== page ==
During last January’s Sundance Film Festival, I wrote that Alex Gibney and Alison Ellwood‘s’s Magic Trip (Magnolia, VOD 7.1, theatrical 8.5) “offers fascinating color footage of the original 1964 coast-to-coast bus trip of Ken Kesey‘s Merry Pranksters, and tells the legendary story more or less completely with two glaring exceptions.
“One, there’s no mention whatsoever of Tom Wolfe or his book that almost single-handedly sculpted the Kesey/magic bus legend, “The Electric Kool-Aid Acid Test.” And two, there’s only one mention of the word ‘enlightenment’ in the whole film and no down-deep discussion at all of what LSD did to and for people during the early to late ’60s. The latter strikes me as borderline surreal given that LSD was the prime catalyst for the spiritual revolution of the late ’60s and ’70s.”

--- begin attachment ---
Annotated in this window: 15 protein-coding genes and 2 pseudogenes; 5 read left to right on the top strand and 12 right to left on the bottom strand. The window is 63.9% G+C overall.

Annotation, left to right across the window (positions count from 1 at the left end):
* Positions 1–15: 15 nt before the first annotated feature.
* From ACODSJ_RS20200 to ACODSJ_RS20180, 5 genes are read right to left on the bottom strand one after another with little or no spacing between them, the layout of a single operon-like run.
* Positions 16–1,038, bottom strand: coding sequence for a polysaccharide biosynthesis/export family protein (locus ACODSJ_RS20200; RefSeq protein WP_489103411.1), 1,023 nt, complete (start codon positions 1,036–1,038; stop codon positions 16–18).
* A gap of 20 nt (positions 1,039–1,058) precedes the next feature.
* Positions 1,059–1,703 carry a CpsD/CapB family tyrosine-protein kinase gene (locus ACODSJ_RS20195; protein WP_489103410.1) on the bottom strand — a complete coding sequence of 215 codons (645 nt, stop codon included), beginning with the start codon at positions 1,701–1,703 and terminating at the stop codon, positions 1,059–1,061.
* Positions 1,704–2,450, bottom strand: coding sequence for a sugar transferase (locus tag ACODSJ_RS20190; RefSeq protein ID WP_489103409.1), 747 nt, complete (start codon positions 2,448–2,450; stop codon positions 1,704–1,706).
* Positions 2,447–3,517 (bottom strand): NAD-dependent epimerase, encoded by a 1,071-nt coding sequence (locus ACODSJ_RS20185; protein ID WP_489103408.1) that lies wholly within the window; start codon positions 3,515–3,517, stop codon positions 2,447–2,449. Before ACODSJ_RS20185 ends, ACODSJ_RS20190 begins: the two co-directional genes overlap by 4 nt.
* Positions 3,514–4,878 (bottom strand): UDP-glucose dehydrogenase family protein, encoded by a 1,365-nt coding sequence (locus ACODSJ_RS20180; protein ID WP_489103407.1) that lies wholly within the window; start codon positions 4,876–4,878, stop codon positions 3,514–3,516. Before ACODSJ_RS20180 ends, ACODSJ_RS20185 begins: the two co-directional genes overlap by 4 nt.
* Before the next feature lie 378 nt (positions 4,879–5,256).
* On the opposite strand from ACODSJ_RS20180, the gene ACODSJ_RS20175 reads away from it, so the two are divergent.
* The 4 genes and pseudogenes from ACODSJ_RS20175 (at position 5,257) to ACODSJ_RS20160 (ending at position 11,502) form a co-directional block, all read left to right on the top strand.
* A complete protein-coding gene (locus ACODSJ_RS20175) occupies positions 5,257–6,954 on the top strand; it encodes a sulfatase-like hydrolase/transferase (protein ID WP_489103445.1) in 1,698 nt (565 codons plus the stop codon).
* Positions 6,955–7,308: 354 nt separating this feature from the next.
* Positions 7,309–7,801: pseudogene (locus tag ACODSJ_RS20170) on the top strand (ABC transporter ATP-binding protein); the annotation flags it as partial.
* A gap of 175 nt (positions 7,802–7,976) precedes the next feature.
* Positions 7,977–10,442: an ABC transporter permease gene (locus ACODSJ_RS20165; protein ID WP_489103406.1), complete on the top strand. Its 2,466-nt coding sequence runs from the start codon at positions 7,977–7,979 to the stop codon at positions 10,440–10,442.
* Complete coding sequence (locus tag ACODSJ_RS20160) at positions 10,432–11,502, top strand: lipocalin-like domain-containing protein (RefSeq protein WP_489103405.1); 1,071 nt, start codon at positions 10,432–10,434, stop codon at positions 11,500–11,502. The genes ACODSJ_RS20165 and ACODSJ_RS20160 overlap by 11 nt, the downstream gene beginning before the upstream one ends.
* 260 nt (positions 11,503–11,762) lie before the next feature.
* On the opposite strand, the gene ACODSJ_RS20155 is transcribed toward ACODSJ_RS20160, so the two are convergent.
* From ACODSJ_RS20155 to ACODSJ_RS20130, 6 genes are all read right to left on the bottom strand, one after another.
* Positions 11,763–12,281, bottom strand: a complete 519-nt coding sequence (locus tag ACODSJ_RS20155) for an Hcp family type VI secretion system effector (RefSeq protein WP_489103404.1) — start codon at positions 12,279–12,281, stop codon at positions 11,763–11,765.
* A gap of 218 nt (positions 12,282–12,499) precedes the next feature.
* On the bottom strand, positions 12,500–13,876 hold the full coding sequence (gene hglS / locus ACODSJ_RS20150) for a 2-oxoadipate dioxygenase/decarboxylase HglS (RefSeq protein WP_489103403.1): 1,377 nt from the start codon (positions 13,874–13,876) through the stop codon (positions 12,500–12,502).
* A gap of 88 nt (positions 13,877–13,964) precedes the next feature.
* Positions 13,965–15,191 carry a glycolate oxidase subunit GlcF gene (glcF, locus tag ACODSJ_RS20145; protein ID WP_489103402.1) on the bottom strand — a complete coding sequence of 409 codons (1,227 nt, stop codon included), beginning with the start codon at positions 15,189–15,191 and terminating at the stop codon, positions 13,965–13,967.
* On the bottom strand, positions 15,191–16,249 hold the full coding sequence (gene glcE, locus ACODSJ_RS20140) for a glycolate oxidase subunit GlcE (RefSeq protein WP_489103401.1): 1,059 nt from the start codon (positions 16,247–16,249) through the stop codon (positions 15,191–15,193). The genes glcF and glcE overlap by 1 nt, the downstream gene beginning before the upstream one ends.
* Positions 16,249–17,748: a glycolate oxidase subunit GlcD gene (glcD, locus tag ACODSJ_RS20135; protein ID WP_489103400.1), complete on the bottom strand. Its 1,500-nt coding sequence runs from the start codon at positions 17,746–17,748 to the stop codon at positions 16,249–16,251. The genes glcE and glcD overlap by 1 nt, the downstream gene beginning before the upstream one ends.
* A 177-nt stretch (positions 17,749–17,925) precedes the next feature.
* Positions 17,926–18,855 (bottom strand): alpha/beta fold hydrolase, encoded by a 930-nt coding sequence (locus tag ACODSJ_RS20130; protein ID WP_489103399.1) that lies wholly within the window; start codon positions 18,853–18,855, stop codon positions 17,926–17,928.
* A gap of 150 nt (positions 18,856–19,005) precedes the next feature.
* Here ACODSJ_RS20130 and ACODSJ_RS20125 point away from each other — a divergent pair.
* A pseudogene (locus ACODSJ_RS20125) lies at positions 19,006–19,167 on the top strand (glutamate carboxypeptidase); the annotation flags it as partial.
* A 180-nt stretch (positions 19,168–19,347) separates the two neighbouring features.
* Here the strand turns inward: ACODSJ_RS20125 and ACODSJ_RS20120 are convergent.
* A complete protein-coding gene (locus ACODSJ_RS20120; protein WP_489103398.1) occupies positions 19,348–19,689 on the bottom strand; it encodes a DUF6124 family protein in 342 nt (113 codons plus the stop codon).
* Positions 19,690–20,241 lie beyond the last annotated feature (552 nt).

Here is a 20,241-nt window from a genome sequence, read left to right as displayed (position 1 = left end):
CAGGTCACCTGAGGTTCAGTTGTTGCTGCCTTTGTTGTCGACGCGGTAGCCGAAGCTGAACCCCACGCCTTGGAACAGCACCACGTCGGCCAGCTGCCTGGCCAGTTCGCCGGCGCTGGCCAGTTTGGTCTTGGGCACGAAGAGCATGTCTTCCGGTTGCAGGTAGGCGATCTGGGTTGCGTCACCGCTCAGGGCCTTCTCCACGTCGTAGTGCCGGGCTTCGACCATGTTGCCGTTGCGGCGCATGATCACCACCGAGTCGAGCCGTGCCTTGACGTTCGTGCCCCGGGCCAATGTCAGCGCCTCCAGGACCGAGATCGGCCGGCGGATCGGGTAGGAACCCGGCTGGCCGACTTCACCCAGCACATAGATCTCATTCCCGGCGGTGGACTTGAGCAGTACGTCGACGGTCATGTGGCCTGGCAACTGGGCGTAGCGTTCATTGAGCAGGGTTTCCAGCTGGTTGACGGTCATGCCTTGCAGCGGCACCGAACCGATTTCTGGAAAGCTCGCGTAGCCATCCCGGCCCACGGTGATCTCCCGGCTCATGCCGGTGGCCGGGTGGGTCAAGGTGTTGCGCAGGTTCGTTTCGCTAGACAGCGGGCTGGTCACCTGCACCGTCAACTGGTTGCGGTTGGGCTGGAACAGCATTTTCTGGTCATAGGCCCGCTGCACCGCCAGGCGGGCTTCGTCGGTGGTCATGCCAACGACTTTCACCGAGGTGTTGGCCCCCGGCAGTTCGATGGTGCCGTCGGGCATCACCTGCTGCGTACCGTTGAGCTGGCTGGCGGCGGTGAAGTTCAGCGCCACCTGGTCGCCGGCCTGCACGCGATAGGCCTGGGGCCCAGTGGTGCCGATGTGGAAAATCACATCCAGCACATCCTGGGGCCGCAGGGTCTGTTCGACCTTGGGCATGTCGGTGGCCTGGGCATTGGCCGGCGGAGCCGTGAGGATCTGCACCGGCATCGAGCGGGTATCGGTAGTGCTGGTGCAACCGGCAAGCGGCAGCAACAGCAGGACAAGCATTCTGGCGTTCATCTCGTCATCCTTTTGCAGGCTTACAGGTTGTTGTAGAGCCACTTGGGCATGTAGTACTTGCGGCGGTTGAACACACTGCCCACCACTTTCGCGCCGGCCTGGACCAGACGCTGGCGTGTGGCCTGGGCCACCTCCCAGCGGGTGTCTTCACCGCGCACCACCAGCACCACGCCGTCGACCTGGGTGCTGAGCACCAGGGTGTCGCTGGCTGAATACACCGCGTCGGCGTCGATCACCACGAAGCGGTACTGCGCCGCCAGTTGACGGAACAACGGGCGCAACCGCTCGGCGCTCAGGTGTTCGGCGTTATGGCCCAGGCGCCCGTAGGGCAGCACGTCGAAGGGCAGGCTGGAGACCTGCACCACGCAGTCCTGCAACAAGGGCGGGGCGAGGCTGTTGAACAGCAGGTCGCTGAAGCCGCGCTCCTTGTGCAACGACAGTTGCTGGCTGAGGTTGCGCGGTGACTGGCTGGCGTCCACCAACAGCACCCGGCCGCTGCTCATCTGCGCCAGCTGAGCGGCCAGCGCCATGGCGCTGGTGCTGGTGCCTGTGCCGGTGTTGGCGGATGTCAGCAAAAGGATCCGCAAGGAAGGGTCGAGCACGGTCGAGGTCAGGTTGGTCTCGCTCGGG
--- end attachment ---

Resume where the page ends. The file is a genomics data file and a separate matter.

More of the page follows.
How do you make a doc about the bus without at least mentioning Wolfe’s book, by any standard the definitive account in the same way that John Reed‘s “Ten Days That Shook The World” told the story of the 1917 Russian revolution? And how could Gibney not explore to at least some degree the currents churned up by LSD, which was indisputably the biggest influence upon artist-youth-spiritual seeker culture of the ’60s in a thousand different ways and wound up influencing damn near everything?
Magic Trip is basically about new footage of the bus trip — that and very little else. Imagine some magical circumstance by which images of Jesus of Nazareth and his disciples had been visually captured or rendered in some immediate, first-hand way and then preserved and assembled for a documentary, and then the filmmaker decided to more or less ignore the fact that what these thirteen men did and said just over 2000 years ago in Judea resulted in a minor little thing called Christianity.